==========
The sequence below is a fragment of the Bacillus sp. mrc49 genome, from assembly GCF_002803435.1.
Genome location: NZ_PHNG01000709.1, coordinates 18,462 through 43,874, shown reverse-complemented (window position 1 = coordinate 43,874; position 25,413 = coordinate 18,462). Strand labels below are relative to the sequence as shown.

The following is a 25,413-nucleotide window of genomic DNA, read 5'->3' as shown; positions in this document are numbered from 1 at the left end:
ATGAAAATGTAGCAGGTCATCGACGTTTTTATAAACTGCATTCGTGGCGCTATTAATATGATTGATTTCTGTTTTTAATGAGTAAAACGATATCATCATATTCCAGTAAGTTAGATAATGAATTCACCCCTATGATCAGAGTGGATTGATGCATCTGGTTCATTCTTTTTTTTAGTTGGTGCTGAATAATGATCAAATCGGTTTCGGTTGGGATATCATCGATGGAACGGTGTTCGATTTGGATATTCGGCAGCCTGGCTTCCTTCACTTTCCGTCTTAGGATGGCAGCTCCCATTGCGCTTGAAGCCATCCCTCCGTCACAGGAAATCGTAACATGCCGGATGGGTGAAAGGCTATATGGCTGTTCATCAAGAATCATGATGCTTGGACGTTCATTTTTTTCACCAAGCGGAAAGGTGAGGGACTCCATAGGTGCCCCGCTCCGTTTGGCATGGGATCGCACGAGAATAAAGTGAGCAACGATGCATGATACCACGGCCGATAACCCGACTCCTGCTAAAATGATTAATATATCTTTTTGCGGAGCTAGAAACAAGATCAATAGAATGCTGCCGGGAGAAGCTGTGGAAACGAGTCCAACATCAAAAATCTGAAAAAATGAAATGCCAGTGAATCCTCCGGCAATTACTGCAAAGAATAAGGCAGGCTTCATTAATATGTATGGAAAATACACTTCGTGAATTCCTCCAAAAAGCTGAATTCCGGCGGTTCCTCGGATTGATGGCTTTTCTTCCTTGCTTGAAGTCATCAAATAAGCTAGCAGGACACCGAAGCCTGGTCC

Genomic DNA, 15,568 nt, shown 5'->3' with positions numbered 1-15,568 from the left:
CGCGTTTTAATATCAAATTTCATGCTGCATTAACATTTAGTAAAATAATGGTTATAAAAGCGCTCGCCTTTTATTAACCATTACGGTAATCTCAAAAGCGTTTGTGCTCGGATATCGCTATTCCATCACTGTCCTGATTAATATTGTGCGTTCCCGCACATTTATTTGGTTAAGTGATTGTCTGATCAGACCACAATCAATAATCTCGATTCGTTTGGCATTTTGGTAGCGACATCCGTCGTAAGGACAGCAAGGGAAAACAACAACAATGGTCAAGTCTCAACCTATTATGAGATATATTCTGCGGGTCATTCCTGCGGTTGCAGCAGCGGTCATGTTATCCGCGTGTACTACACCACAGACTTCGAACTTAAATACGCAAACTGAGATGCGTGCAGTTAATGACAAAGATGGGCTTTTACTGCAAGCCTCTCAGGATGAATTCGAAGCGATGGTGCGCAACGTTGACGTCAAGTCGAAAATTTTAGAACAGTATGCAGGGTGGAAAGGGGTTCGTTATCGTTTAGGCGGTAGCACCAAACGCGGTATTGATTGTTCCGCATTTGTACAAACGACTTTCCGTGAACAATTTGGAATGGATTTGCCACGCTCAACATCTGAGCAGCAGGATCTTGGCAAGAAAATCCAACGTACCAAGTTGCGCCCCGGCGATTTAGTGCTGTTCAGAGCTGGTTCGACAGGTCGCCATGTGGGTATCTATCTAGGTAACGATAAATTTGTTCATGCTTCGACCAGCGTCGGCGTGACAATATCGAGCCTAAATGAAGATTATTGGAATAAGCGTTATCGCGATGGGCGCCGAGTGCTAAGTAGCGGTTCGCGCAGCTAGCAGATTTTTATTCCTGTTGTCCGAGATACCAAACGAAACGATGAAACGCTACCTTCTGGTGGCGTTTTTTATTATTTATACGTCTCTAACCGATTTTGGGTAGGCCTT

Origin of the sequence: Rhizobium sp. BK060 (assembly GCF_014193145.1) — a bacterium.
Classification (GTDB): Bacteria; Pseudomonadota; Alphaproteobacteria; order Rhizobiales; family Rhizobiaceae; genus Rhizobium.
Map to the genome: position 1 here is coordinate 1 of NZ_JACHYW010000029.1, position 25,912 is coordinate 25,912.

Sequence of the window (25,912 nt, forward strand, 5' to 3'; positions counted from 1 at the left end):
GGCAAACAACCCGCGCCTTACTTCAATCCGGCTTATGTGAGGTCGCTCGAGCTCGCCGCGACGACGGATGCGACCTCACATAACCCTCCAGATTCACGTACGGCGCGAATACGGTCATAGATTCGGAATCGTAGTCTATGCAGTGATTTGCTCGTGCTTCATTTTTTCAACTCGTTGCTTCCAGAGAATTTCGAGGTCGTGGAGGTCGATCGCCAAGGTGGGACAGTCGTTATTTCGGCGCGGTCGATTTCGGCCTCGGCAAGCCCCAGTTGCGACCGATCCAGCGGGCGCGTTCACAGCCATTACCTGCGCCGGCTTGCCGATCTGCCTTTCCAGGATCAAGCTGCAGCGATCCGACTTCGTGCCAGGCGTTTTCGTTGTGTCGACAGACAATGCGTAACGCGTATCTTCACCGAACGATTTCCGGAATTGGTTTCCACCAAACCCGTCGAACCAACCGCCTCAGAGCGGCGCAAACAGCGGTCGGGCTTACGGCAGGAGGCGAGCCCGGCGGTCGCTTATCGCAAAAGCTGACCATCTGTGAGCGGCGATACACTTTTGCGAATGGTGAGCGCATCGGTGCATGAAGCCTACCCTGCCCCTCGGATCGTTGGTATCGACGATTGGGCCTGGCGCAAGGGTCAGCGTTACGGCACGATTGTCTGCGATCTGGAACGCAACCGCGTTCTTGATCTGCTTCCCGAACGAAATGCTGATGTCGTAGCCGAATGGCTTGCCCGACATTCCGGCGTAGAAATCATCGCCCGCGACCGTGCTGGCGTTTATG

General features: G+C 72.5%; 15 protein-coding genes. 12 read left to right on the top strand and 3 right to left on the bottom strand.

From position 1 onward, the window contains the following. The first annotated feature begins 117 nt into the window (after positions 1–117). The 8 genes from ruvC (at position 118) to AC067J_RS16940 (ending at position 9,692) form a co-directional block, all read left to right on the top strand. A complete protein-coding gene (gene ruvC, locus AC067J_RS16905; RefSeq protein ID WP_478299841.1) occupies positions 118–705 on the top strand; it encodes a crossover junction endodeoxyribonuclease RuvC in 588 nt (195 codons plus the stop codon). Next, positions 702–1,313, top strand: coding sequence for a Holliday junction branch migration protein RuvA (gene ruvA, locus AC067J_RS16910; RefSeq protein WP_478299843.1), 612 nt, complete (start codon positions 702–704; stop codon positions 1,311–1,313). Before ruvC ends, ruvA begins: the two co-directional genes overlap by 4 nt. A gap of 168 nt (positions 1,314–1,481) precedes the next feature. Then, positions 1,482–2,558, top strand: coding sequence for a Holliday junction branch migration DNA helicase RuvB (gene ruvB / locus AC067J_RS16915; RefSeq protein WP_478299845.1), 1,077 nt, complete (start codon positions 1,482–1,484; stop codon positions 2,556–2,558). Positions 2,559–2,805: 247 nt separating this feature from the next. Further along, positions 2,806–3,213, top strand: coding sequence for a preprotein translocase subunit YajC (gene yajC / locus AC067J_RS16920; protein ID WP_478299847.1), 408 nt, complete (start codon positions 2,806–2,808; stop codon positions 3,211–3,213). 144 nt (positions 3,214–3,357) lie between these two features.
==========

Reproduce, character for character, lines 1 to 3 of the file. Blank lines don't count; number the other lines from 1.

The sequence below is a fragment of the Bacillus sp. mrc49 genome, from assembly GCF_002803435.1.
Genome location: NZ_PHNG01000709.1, coordinates 18,462 through 43,874, shown reverse-complemented (window position 1 = coordinate 43,874; position 25,413 = coordinate 18,462). Strand labels below are relative to the sequence as shown.

The following is a 25,413-nucleotide window of genomic DNA, read 5'->3' as shown; positions in this document are numbered from 1 at the left end: